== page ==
Political ecological analyses of urban water governance are produced by a broad community of researchers and practitioners with the aim of transforming water-based knowledge into policies, programs, and action. This work is often underpinned by a normative commitment to exposing the uneven effects of socio-environmental change, in the hope of realigning socio-natural interactions for the broader good of human societies and natural environments. In this chapter, we point to three current areas in which political ecological analyses of urban waters provide prominent contributions. First, traditional commitments to Marxist approaches to understanding urban water have evolved into an understanding of water-related territories that extend beyond the confines of the city. Second, the materiality of water and the social relations of science intertwine to direct investment into infrastructures that realise certain visions of urban water over others. Third, urban water governance is increasingly acknowledging and attending to a plurality of water-related worlds, knowledge, and relationships, including those of Indigenous peoples. While urban political ecology may be at a current crossroads in terms of its future application, these examples illustrate how political ecological analyses of water continue to be relevant for understanding urbanisation as an ongoing process that unfolds across space.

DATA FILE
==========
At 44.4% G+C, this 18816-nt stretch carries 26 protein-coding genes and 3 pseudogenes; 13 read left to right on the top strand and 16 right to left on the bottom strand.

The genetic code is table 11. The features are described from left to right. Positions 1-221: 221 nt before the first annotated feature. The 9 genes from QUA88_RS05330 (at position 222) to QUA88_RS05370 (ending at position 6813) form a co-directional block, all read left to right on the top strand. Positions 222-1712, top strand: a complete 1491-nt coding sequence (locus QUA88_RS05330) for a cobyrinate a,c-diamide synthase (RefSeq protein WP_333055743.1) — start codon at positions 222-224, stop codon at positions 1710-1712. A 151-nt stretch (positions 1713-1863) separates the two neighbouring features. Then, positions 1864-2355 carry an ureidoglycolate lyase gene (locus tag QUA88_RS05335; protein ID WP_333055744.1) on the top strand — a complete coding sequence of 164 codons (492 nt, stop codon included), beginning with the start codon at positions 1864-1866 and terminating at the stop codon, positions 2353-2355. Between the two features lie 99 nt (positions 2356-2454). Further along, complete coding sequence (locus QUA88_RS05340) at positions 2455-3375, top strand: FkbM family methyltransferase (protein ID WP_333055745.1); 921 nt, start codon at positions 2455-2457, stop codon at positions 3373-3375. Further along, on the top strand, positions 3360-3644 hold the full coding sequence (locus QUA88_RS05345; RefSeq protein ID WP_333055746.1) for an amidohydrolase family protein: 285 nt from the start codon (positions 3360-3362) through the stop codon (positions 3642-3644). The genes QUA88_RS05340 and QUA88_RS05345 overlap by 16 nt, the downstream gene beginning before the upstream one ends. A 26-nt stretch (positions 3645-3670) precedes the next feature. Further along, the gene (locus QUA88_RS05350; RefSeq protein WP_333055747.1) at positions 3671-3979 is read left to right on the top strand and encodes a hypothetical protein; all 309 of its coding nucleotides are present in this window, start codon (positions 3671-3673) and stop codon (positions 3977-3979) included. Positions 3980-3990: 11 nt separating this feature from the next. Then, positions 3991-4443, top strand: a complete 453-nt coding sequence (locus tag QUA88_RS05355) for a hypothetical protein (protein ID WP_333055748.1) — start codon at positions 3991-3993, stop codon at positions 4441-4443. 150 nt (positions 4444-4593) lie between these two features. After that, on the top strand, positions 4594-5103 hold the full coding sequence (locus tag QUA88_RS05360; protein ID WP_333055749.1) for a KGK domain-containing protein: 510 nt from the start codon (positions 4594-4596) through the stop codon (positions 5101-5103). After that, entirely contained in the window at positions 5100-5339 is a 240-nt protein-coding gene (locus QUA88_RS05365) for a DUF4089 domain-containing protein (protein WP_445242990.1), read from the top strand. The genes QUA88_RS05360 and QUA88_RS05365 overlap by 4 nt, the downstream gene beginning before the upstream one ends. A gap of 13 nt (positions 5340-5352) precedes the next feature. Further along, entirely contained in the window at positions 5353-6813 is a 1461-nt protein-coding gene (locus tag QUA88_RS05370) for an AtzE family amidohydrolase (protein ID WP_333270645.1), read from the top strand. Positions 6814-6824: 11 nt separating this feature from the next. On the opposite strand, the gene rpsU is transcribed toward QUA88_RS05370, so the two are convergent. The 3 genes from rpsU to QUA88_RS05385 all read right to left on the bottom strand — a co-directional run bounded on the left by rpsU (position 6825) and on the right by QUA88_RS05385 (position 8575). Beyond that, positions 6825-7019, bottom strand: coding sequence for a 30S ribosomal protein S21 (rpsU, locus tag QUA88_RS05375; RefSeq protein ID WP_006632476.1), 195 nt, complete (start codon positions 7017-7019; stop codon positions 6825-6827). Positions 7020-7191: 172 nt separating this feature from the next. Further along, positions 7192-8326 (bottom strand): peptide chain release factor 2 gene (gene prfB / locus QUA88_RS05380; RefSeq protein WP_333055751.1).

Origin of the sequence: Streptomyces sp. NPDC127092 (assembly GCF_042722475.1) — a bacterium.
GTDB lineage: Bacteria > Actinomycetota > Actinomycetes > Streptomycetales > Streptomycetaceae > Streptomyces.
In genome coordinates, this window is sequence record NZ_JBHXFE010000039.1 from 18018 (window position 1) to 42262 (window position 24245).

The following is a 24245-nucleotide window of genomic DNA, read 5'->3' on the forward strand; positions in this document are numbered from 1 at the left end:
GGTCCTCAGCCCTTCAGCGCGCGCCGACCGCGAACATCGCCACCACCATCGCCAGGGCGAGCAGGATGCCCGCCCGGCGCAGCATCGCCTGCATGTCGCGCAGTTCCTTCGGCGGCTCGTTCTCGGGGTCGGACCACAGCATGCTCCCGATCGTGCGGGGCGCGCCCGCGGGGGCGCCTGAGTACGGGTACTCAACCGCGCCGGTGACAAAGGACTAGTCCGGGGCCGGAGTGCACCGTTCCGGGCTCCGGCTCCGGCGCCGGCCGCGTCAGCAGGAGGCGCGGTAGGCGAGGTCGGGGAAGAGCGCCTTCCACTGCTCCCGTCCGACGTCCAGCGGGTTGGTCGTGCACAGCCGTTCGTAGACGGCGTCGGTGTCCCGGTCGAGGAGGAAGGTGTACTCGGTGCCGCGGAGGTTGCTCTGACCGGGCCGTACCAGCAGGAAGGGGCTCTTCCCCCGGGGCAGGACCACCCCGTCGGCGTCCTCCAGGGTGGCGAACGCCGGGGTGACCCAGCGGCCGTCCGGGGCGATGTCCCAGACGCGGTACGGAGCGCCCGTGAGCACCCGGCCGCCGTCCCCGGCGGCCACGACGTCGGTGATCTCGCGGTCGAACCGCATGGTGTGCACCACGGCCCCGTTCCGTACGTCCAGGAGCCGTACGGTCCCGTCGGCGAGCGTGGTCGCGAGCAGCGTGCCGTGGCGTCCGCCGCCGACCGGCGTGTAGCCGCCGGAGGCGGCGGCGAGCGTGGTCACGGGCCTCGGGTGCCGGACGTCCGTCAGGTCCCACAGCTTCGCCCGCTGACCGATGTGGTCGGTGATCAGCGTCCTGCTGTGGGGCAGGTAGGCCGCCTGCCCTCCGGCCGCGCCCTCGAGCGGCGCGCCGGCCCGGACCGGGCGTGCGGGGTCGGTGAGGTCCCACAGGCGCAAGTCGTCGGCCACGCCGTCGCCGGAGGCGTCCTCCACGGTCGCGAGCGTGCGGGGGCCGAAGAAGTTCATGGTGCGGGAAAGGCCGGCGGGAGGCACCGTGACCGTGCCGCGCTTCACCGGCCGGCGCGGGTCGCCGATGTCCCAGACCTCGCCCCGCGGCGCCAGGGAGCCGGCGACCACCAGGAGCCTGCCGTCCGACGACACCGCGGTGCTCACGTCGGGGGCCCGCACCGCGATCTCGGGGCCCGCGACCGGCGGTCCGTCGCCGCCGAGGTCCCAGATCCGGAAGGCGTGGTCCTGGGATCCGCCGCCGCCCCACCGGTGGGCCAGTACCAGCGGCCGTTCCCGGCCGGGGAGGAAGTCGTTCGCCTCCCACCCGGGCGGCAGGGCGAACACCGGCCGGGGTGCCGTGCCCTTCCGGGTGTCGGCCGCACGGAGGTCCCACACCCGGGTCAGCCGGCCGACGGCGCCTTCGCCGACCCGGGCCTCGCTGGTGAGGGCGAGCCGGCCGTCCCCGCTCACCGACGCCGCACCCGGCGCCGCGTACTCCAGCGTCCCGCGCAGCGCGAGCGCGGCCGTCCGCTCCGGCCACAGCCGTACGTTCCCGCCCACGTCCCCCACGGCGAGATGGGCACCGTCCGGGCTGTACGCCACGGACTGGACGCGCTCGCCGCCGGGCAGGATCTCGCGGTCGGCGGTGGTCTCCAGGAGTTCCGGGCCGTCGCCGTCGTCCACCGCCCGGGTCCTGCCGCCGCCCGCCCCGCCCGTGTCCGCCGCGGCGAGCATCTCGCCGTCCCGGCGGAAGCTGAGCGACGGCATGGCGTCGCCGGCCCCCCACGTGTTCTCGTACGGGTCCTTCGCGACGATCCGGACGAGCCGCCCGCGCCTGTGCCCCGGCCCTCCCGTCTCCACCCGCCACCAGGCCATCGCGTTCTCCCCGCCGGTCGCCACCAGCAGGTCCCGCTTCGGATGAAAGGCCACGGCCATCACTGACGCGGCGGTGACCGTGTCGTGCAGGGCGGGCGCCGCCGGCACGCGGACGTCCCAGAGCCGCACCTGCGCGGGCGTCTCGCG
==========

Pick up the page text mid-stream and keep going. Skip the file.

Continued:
|Title of host publication||Routledge Handbook of Urban Water Governance|
|Editors||Thomas Bolognesi, Francisco Silva Pinto, Megan Farrelly|
|Place of Publication||United Kingdom|
|Number of pages||14|
|Publication status||Published - 1 Jan 2022|